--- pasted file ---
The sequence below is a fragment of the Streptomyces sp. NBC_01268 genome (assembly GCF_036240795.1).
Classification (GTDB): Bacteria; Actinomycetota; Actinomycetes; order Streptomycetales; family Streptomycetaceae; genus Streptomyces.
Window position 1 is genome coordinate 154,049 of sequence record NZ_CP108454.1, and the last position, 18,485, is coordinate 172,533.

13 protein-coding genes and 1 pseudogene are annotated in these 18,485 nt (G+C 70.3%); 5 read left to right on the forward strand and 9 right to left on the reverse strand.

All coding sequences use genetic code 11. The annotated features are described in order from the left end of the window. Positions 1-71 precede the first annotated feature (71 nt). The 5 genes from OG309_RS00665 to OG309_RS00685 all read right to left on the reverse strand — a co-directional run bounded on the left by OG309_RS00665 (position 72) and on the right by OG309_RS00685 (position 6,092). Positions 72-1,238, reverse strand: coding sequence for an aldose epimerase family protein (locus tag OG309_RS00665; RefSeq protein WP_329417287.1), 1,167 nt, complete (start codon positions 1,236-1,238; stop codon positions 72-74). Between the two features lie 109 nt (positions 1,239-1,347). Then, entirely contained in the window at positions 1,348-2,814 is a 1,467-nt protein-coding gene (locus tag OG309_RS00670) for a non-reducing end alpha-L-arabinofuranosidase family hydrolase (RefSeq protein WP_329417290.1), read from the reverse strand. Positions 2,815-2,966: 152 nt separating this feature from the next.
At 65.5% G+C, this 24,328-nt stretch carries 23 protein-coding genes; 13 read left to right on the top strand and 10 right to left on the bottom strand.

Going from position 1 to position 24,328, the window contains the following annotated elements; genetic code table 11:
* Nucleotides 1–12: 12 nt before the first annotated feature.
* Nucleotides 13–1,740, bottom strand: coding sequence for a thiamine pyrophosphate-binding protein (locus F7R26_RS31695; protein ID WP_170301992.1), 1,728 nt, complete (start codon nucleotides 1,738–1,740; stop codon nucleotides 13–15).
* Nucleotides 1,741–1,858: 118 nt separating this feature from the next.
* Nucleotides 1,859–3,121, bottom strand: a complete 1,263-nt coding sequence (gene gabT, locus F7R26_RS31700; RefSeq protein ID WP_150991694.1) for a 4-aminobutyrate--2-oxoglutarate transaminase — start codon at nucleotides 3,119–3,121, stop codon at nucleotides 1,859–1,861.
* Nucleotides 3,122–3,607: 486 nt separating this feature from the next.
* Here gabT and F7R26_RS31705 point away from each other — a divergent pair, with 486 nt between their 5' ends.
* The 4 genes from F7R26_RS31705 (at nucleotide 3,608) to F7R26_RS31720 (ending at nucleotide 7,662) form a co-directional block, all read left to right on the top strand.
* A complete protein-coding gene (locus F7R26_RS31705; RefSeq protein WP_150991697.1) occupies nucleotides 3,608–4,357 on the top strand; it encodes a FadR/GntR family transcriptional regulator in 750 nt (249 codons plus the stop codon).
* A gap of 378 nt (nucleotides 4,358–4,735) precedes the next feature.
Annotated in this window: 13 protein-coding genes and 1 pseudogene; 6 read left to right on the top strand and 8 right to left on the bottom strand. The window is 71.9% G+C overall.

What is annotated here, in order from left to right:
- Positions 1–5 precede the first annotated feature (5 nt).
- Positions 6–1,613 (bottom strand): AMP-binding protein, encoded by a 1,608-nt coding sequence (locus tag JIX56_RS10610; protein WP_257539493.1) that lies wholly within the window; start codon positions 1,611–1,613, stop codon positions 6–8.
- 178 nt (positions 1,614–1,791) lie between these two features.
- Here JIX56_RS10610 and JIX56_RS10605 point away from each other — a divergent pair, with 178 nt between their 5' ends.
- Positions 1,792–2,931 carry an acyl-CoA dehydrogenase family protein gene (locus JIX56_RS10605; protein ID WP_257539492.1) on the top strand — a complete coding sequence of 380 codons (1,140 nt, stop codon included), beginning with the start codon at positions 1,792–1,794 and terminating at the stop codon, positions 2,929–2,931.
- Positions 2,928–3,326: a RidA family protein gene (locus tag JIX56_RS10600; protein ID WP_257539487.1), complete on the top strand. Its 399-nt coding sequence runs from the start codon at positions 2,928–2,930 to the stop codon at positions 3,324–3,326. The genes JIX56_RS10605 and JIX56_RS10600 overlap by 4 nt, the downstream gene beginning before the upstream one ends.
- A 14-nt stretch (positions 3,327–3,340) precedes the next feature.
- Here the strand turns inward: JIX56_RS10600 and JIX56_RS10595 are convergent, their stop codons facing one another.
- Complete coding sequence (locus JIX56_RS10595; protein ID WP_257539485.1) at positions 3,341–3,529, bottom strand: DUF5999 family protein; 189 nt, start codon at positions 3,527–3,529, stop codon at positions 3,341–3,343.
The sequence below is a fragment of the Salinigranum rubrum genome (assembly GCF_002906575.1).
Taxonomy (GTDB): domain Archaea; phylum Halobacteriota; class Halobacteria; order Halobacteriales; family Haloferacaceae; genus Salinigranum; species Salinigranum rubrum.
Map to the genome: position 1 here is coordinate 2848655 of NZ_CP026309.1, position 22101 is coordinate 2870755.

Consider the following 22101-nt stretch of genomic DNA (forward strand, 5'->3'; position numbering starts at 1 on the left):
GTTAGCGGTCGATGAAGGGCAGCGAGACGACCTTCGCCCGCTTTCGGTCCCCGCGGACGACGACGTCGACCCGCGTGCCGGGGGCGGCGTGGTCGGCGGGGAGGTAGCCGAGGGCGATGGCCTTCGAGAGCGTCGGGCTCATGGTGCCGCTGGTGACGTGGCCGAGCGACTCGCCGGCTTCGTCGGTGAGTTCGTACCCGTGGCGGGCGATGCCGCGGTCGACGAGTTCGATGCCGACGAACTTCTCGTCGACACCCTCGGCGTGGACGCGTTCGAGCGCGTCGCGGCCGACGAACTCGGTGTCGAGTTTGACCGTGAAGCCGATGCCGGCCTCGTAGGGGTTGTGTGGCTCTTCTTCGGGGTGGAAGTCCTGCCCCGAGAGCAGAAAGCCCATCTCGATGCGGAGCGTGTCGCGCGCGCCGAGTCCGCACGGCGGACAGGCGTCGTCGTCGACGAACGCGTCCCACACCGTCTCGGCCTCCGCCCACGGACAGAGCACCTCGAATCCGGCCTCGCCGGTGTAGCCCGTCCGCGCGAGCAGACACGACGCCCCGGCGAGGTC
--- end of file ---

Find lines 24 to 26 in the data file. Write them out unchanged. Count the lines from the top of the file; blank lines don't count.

- Positions 2,928–3,326: a RidA family protein gene (locus tag JIX56_RS10600; protein ID WP_257539487.1), complete on the top strand. Its 399-nt coding sequence runs from the start codon at positions 2,928–2,930 to the stop codon at positions 3,324–3,326. The genes JIX56_RS10605 and JIX56_RS10600 overlap by 4 nt, the downstream gene beginning before the upstream one ends.
- A 14-nt stretch (positions 3,327–3,340) precedes the next feature.
- Here the strand turns inward: JIX56_RS10600 and JIX56_RS10595 are convergent, their stop codons facing one another.